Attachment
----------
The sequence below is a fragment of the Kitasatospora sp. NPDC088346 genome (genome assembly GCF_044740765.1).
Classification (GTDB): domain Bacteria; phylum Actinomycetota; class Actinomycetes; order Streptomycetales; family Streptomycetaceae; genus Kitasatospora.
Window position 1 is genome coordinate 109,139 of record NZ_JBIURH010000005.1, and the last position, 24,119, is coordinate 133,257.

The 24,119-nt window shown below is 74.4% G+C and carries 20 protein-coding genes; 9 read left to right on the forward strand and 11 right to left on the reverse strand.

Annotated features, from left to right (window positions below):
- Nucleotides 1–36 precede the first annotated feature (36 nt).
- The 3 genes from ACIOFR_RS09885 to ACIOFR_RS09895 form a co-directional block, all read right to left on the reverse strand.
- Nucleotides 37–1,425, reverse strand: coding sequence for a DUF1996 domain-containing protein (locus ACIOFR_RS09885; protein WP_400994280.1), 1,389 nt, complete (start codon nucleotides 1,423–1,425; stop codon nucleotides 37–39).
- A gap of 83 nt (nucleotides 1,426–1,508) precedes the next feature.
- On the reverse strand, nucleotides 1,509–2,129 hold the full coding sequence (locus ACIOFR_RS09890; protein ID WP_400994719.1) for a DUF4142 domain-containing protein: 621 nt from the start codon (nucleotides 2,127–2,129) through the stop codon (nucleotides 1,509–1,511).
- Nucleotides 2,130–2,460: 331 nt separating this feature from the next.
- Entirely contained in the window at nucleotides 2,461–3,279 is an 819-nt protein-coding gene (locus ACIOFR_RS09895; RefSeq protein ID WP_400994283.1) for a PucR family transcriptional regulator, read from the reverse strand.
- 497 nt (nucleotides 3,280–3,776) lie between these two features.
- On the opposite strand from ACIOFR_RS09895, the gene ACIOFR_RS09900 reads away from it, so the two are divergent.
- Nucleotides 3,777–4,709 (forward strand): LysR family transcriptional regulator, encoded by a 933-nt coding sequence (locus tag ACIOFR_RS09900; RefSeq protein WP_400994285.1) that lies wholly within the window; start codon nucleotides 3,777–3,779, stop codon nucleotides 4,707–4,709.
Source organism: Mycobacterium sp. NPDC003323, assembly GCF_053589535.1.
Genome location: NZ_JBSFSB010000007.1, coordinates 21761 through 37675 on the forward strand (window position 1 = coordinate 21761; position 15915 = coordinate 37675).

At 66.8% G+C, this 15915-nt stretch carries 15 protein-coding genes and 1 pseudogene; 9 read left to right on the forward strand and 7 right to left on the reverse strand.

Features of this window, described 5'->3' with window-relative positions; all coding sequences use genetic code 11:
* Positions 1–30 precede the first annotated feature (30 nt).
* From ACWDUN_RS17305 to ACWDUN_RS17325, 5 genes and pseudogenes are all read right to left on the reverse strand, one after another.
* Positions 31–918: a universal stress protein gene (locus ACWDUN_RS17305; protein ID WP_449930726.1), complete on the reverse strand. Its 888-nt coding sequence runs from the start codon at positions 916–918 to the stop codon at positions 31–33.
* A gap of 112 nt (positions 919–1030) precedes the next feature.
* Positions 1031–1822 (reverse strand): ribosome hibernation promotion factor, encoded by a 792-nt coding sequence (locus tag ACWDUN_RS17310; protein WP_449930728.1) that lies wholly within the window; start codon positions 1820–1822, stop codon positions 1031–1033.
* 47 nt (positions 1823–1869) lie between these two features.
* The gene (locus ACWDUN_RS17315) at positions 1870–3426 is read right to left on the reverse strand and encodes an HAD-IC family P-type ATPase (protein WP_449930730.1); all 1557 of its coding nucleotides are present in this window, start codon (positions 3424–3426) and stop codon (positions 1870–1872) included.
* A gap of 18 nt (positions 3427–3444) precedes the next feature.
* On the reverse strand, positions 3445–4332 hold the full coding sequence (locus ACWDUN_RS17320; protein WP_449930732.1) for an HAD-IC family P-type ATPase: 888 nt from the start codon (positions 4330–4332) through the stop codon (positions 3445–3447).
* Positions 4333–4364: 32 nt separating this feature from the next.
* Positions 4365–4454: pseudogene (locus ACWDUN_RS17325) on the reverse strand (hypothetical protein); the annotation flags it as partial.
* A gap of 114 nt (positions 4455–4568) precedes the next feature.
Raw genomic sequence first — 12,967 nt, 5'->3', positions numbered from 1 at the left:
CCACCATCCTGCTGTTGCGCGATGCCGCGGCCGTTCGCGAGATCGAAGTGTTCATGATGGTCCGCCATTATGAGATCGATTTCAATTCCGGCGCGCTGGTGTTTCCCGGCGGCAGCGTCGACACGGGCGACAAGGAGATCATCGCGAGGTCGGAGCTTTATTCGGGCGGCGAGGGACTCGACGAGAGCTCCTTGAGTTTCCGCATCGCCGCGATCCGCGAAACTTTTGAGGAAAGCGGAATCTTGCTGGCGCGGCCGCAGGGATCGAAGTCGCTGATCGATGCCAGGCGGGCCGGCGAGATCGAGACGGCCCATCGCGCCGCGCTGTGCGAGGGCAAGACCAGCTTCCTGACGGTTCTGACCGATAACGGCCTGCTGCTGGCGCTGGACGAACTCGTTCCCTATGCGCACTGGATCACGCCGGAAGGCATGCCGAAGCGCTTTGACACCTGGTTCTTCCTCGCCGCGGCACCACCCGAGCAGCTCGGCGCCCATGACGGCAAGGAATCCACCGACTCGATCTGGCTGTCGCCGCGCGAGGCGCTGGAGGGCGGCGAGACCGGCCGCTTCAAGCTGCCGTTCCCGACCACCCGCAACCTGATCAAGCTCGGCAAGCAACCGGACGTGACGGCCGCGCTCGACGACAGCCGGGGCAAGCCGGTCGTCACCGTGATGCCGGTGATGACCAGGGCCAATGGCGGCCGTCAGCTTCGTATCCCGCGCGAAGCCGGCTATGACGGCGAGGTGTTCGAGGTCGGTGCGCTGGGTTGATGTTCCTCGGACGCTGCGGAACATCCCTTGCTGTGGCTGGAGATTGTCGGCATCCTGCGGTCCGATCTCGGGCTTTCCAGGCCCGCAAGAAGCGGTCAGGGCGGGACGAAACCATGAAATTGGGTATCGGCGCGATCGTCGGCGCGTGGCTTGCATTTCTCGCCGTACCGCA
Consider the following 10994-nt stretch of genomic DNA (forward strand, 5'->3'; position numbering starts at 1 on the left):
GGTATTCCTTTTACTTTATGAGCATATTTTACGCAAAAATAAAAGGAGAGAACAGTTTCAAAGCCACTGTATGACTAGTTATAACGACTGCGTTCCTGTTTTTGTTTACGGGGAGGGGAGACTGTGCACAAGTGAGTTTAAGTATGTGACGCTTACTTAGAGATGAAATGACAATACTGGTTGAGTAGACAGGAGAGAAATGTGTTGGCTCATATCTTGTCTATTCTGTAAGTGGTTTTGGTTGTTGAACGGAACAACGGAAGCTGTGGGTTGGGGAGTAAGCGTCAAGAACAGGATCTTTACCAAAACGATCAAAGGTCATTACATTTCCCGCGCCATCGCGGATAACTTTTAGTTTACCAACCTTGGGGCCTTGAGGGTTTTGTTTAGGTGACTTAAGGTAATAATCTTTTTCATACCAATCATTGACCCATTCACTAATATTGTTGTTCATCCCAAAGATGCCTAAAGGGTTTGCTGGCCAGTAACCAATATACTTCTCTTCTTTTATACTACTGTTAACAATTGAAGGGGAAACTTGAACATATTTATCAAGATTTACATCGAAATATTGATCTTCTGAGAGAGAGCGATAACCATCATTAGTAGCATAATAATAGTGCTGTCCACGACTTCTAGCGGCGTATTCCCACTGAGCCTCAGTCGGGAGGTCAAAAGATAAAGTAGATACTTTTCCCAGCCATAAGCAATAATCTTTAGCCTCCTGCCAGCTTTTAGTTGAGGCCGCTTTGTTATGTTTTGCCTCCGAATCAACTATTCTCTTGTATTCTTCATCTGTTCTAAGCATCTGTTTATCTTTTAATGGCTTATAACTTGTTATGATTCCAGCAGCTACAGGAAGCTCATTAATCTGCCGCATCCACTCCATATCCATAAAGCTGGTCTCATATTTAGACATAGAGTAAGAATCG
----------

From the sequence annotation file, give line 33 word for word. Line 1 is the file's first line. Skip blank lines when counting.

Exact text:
CCACCATCCTGCTGTTGCGCGATGCCGCGGCCGTTCGCGAGATCGAAGTGTTCATGATGGTCCGCCATTATGAGATCGATTTCAATTCCGGCGCGCTGGTGTTTCCCGGCGGCAGCGTCGACACGGGCGACAAGGAGATCATCGCGAGGTCGGAGCTTTATTCGGGCGGCGAGGGACTCGACGAGAGCTCCTTGAGTTTCCGCATCGCCGCGATCCGCGAAACTTTTGAGGAAAGCGGAATCTTGCTGGCGCGGCCGCAGGGATCGAAGTCGCTGATCGATGCCAGGCGGGCCGGCGAGATCGAGACGGCCCATCGCGCCGCGCTGTGCGAGGGCAAGACCAGCTTCCTGACGGTTCTGACCGATAACGGCCTGCTGCTGGCGCTGGACGAACTCGTTCCCTATGCGCACTGGATCACGCCGGAAGGCATGCCGAAGCGCTTTGACACCTGGTTCTTCCTCGCCGCGGCACCACCCGAGCAGCTCGGCGCCCATGACGGCAAGGAATCCACCGACTCGATCTGGCTGTCGCCGCGCGAGGCGCTGGAGGGCGGCGAGACCGGCCGCTTCAAGCTGCCGTTCCCGACCACCCGCAACCTGATCAAGCTCGGCAAGCAACCGGACGTGACGGCCGCGCTCGACGACAGCCGGGGCAAGCCGGTCGTCACCGTGATGCCGGTGATGACCAGGGCCAATGGCGGCCGTCAGCTTCGTATCCCGCGCGAAGCCGGCTATGACGGCGAGGTGTTCGAGGTCGGTGCGCTGGGTTGATGTTCCTCGGACGCTGCGGAACATCCCTTGCTGTGGCTGGAGATTGTCGGCATCCTGCGGTCCGATCTCGGGCTTTCCAGGCCCGCAAGAAGCGGTCAGGGCGGGACGAAACCATGAAATTGGGTATCGGCGCGATCGTCGGCGCGTGGCTTGCATTTCTCGCCGTACCGCA